Something You Should Know About African Immigrants in the US …. Pass It On

by Nelima

Over the weekend I was chatting with some friends about the need for mentoring programs for young Africans. I was taken back to the time when I was part of a forum on getting immigrant girls to think about college. I was assigned to a group of about six African girls and we started to explore interests and career ideas. What struck me the most was that all, but one of these girls were not sure about going to college. “How will I make college when I don’t know if I’ll finish college?”  said one. This was such a different attitude from my high school days. Granted not everyone was expecting to go to college, but I’d never heard anyone say that they weren’t sure they’d make it through high school. And even most of those who didn’t make it to college were hindered mostly because of limited space and funds, but if the opportunity was available they would go to college.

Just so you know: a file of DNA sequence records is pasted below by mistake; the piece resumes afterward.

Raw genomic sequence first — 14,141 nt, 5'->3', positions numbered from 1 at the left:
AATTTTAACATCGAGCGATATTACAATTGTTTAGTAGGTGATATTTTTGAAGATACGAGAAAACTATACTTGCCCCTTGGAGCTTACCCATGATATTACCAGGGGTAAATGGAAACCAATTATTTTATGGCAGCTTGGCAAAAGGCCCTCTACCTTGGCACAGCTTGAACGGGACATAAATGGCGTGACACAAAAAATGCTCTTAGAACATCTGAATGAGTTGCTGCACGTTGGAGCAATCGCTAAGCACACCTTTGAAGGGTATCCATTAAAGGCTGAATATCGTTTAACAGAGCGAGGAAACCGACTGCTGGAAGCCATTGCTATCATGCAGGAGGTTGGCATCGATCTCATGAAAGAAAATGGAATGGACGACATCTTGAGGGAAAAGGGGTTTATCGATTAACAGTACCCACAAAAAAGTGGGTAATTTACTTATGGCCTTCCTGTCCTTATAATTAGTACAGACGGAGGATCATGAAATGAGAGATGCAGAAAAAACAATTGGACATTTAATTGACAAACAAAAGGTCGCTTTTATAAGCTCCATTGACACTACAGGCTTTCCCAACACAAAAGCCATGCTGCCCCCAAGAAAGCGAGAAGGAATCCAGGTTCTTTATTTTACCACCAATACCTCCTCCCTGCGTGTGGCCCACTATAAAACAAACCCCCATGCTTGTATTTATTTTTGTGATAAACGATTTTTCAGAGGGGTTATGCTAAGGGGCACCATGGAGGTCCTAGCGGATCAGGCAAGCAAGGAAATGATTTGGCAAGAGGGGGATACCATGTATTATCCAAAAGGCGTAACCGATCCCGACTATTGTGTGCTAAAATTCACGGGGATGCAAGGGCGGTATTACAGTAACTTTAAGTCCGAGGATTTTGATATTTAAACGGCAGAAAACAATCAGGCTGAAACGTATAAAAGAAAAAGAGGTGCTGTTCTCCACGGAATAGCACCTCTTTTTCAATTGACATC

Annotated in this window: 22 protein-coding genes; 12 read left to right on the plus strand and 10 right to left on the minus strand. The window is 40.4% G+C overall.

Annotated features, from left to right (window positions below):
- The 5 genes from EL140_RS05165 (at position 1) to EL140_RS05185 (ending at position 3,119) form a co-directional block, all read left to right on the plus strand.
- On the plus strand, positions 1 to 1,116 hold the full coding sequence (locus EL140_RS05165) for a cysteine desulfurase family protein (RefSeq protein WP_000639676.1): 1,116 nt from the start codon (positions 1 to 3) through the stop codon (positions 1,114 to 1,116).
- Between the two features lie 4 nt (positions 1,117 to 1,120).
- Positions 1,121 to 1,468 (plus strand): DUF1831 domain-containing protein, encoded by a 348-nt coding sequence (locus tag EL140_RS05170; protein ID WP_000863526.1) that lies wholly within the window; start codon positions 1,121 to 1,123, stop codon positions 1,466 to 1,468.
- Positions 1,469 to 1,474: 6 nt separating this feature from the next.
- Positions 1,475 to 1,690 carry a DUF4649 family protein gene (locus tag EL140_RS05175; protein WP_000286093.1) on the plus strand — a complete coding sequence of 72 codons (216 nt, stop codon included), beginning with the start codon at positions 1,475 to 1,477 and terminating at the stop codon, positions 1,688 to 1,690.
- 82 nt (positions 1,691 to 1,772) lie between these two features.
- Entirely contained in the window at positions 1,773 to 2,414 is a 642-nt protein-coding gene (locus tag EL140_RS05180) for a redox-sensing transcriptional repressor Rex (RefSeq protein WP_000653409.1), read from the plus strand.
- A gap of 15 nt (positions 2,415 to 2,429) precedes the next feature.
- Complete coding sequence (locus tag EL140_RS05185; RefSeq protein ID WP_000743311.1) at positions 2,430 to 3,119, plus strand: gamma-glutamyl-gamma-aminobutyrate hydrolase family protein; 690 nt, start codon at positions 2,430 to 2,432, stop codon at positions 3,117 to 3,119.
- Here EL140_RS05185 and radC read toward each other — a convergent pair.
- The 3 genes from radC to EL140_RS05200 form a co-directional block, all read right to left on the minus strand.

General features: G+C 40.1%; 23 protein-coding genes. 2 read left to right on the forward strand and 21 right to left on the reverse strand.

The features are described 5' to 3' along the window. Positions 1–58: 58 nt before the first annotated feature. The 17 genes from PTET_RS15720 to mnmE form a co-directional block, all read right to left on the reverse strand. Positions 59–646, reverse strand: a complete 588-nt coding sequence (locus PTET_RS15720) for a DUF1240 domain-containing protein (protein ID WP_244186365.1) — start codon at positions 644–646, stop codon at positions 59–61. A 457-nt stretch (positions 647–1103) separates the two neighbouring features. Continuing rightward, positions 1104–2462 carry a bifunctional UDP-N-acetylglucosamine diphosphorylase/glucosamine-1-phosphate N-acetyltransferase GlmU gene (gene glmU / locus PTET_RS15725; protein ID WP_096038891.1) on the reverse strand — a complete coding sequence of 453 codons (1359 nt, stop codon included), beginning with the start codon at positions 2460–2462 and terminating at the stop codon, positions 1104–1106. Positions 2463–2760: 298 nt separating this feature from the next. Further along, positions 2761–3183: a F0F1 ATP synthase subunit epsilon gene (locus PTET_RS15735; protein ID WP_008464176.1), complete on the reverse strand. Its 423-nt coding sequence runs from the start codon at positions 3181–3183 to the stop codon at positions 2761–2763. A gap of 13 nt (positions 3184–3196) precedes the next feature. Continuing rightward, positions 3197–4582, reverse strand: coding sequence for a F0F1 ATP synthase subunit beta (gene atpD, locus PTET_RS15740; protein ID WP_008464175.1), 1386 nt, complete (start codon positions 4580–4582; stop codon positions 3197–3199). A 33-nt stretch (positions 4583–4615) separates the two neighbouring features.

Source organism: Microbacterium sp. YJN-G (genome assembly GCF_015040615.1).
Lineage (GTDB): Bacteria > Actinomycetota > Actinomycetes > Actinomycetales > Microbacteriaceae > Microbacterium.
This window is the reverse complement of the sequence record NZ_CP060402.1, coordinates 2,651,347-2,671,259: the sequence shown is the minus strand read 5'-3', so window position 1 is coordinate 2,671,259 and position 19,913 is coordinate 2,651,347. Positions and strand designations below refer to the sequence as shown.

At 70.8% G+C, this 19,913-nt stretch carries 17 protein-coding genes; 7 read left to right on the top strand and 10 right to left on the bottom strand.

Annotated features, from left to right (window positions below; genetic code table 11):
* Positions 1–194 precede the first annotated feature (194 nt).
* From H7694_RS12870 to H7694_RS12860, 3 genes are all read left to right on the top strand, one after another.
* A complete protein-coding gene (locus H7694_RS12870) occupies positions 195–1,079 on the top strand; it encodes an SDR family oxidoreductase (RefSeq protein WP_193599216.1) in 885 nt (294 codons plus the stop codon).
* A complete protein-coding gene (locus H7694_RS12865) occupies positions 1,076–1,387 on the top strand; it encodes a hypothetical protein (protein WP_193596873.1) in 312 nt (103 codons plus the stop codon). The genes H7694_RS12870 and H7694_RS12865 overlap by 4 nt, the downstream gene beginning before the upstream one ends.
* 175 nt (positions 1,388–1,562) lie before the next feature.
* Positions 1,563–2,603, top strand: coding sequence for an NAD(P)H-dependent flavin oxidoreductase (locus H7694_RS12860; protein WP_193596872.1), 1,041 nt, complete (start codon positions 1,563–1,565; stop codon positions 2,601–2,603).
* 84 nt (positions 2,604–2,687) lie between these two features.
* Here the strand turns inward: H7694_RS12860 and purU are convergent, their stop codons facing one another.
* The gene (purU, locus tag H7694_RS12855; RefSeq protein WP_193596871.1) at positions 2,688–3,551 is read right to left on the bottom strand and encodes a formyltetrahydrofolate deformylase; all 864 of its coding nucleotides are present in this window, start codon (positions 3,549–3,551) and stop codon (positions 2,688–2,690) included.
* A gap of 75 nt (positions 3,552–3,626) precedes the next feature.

With that in mind, I would like to share some excerpts from a page on African immigrants to the US, which I found on Wikipedia a couple years back. Feel free to share, feel obligated to share if you are a mentor.

Africans have the highest educational attainment rates of any immigrant group in the United States with higher levels of completion than the stereotyped Asian American model minority. It is not only the first generation that does well, as estimates indicate that a highly disproportionate percentage of black students at elite universities are African or the children of African immigrants.

In an analysis of Census Bureau data by the Journal of Blacks in higher education, African immigrants to the United States were found more likely to be college educated than any other immigrant group. African immigrants to the U.S. are also more highly educated than any other native-born ethnic group including white Americans. Some 48.9 percent of all African immigrants hold a college diploma. This is slightly more than the percentage of Asian immigrants to the U.S., nearly double the rate of native-born white Americans, and nearly four times the rate of native-born African Americans.